In the late 14th Century, the Renaissance began to emerge in Italy. Renaissance came with vast developments in thought and art that led to the transformation of the Italian culture and resulted in the realignment of the course of Western civilization. The Renaissance renewed classical learning in a style that separated with the medieval outlook (Hunt 1343). The Renaissance humanists were not anti-Christian, but these individuals embraced the possibilities of this life rather than looking at the future.
Furthermore, Renaissance humanists did not focus on renouncing earthly aspirations for a contemplation of God but cultivated self-excellence, sought recognition of their success in their doings, and ventured into the exploration of their personalities. These acts of individualism were expressed through the deep understanding of the classics, as was for the case of the deep thinkers of the Twelfth-Century Awakening; Renaissance scholars treasured and embraced classical learning. Moreover, these scholars focused deeply on the classical texts and appreciated them for their benefits. The Renaissance humanists had so much belief in the classical teachings, and they thought these lessons would give the, an insight about life, civic duty, and graceful expression (Hunt 1348). Nevertheless, these thinkers, unlike their medieval forebears, did not carry these teachings as timeless wisdom but analyzed them critically in their historical context.
In Italy, the renaissance unfolded in the time of political fragmentation. Apart from the forty years of relative peace that was experienced, the peninsula was significantly divided by warfare among the states of Italy, and from 1494 to 1559, between France and Spain. In the early fifteenth century, humanism begun in Florence and became the principle channel of classical revival. The influential family of Medici, Coluccio and Leonardo expressed the studia humanitatis as an educational program aimed at and having the foundation of the study of the Greek and Roman Authors of the classical period. The civic humanisms goal was to educate aristotactic men for public affairs and representation (Hunt 1352). These humanists believed in the glorification of Dante, Petrarch, and Boccaccio as distinguished forebears, since both men stressed on the study of classical languages, grammar, religion, moral philosophy, poetry, and history. Men and women were allowed to take these studies; however, there was a limitation since only men were allowed to take up rhetoric, mathematics, and science.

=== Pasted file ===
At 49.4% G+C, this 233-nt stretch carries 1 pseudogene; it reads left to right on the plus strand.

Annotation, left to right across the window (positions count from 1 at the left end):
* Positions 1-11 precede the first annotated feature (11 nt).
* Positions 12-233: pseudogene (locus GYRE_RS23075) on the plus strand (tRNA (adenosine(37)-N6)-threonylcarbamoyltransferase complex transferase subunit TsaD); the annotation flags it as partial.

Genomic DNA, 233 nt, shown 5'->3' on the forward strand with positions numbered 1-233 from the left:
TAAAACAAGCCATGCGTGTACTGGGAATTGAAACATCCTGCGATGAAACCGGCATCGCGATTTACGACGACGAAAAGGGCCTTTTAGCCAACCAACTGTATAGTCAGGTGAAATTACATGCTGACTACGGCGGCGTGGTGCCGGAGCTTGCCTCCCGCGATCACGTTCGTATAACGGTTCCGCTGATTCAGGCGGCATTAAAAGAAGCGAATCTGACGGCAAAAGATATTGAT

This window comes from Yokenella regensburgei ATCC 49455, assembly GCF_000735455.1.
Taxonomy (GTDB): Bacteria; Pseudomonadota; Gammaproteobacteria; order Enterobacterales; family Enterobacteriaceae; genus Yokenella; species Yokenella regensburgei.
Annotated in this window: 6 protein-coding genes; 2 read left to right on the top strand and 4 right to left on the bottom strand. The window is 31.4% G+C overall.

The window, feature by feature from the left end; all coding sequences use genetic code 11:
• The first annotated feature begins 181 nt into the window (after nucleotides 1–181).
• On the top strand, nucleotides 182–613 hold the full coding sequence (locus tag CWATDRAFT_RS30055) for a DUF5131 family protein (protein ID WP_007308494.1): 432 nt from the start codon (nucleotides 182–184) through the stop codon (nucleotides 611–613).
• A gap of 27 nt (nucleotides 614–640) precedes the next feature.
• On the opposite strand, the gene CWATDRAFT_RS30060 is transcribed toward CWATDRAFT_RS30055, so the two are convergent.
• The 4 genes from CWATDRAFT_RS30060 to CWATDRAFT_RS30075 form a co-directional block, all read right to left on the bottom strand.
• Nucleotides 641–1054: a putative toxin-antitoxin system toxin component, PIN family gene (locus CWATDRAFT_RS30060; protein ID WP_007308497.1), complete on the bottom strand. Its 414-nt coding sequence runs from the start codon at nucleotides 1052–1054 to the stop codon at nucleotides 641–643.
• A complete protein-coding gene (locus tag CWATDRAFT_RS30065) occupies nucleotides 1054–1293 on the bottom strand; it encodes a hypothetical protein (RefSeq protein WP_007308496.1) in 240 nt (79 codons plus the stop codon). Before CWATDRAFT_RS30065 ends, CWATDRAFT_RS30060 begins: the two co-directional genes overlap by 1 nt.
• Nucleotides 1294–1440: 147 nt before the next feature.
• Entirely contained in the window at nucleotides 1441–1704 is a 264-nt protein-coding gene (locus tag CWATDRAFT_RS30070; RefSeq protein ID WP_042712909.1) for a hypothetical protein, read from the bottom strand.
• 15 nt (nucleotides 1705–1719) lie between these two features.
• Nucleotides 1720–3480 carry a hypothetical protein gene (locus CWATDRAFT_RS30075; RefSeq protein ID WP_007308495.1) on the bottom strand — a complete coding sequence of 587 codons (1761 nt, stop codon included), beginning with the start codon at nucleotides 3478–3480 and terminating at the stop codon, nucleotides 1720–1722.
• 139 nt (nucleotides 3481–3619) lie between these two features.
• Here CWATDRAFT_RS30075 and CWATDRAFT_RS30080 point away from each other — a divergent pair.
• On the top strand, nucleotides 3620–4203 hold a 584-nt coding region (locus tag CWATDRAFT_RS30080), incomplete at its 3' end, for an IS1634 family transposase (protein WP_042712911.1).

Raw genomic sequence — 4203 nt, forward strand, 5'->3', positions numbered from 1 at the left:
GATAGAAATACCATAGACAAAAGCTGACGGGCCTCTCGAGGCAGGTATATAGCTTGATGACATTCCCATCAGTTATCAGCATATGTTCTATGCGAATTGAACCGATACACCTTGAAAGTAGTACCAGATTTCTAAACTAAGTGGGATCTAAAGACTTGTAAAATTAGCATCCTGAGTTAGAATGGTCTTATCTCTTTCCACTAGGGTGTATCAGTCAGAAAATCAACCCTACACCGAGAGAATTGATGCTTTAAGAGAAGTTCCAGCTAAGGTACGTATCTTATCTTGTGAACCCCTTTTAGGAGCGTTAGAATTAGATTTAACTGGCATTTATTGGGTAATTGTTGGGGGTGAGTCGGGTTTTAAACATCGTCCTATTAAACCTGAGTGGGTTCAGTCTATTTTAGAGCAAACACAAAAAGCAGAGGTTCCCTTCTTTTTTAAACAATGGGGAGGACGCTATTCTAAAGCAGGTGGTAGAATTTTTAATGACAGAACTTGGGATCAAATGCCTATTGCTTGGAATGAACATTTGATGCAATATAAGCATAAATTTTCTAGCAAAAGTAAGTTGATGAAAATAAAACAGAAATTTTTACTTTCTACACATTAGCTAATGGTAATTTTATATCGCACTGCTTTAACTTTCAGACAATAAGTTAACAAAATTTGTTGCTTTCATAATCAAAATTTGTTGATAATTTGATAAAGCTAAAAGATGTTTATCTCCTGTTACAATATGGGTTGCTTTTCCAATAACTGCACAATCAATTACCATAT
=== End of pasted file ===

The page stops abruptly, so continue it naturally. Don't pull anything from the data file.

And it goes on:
In as much as humanism was itself not a philosophy, it prompted conspicuous works of history, philosophy, and social thought. Under the instructions of Byzantine scholars, many humanists had an exceptional understanding of Greek and explored Platonism and Aristotle in the original undertaking (Hunt 1358). Guided by the Greek philosophy, humanists including Ficino, Pico Della Mirandola, and Poppanazzi came up with increasingly secular ideas on the human soul, the power of reason, and ethics. These humanists often referred to the ancient historians for political direction and moral guidance, cultivating a significant historical awareness that they applied in their historical writings. Florentine secular humanism suffered a short but violent Christian reaction that was led by Savonarola. Scrutinizing history and politics, Machiavelli came up with a secular theory of the state in which rulers maintained civil order through cold policies (Hunt 1374). This political sphere addressed the realities of sixteenth-century politics, as Castigliones social ideal did. Castiglione put the humanist ideal of a well-rounded individuality at the service of princely rule.